updated 4:36 PM CEST, Aug 15, 2019

Treasury official reported to hint at plans to address GILTI concerns

The U.S. Department of the Treasury is planning to address a much-criticised aspect of the Tax Cuts and Jobs Act that currently would see individual American taxpayers facing potentially higher taxes on their overseas income, a report published on Thursday said, citing a Treasury official. 

The plan being considered is to enable individual U.S. taxpayers to elect to be treated as corporations, and thus eligible to receive an automatic 50% deduction on their so-called global intangible low-taxed income (GILTI) assessment, the report, published on the Law360 website,  noted, quoting Doug Poms, international tax counsel at the Treasury, who it said had made the comments during a conference in Washington on Wednesday. 

Currently, idividuals cannot receive the 50% GILTI deduction that corporations can, and thus have to make what use they can of other means to mitigate the effects of the new tax, which was included in the TCJA when President Trump signed it into law in late December, 2017.  The GILTI tax was designed to ensure that U.S. companies didn't take advantage of their overseas operations to shift their income to, as a means of avoiding U.S. tax, but it has created confusion and concern with respect to individual taxpayers with non-U.S. businesses.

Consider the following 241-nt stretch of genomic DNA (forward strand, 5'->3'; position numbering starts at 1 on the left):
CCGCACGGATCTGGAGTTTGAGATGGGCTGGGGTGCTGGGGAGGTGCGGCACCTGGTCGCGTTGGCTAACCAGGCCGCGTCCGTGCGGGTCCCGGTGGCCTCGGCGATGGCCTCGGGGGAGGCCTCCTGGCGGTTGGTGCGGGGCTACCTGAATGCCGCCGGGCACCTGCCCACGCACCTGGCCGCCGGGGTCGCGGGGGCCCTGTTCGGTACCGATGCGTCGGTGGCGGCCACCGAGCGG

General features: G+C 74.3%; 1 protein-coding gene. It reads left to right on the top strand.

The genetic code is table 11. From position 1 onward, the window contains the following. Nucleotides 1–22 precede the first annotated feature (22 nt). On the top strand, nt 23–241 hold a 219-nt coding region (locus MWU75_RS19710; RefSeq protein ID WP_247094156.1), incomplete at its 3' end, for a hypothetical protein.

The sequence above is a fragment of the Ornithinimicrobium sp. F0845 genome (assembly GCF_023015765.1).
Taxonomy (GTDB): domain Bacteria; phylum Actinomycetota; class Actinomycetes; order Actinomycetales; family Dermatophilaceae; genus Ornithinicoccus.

"We have been receiving comments on 962 elections and GILTI, and we will be addressing that," the Law360 report quoted Poms as saying.

However, it said he didn't elaborate "on how the Treasury would rule on the issue, or which batch of regulations it would use." 

The Law360 report said Poms also said that the Treasury was planning to look for ways to address the disparity between individual and corporate treatment more broadly. 

'Step in right direction'

Word of Poms's comments quickly spread across the expatriate American tax and legal industry, where there had been considerable concern about many elements of the TCJA generally and the GILTI provisions in particular. Among the most outspoken of these critics has been Monte Silver, a U.S. tax attorney resident in Israel who is a partner and founder of the Tel Aviv-headquartered U.S. tax law firm, Silver & Co., and who, as reported, filed suit last month in a U.S. court against the Treasury Department and the U.S. Internal Revenue Service over certain elements of the TCJA, including the GILTI tax. 

In a statement today, Silver said: "The pressure our advocacy and lawsuit have applied appears to be working. In 2018, Treasury granted us temporary relief twice. This notice from Treasury relates to permanent relief of some kind.

"We do not know as of yet whether this relief will indeed happen, and how extensive it will be if it does. But it is a clear step in the right direction, and we all deserve credit for making it happen."